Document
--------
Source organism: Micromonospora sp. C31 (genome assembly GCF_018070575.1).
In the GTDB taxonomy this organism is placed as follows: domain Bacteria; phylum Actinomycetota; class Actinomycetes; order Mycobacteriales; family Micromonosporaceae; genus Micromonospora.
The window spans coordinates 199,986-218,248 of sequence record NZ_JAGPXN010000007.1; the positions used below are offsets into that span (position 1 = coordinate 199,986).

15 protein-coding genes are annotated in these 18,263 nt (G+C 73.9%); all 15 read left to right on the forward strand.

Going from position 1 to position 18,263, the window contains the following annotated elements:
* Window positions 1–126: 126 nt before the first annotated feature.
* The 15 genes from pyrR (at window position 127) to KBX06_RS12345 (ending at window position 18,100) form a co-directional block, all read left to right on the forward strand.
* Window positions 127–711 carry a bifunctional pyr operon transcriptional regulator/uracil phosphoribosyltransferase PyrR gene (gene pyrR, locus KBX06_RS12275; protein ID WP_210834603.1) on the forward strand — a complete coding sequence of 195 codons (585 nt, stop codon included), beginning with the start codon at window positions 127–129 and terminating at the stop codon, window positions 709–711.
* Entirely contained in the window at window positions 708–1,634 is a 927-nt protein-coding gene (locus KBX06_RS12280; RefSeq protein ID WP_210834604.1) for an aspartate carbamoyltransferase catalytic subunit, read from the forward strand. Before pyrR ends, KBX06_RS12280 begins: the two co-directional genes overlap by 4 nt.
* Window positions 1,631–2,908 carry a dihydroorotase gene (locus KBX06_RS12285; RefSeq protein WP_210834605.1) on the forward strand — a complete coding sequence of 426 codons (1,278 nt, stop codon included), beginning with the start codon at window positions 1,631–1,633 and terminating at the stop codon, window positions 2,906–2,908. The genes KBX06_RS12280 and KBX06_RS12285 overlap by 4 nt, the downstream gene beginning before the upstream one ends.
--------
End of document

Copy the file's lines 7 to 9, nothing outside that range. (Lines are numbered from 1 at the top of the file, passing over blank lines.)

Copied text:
* The 15 genes from pyrR (at window position 127) to KBX06_RS12345 (ending at window position 18,100) form a co-directional block, all read left to right on the forward strand.
* Window positions 127–711 carry a bifunctional pyr operon transcriptional regulator/uracil phosphoribosyltransferase PyrR gene (gene pyrR, locus KBX06_RS12275; protein ID WP_210834603.1) on the forward strand — a complete coding sequence of 195 codons (585 nt, stop codon included), beginning with the start codon at window positions 127–129 and terminating at the stop codon, window positions 709–711.
* Entirely contained in the window at window positions 708–1,634 is a 927-nt protein-coding gene (locus KBX06_RS12280; RefSeq protein ID WP_210834604.1) for an aspartate carbamoyltransferase catalytic subunit, read from the forward strand. Before pyrR ends, KBX06_RS12280 begins: the two co-directional genes overlap by 4 nt.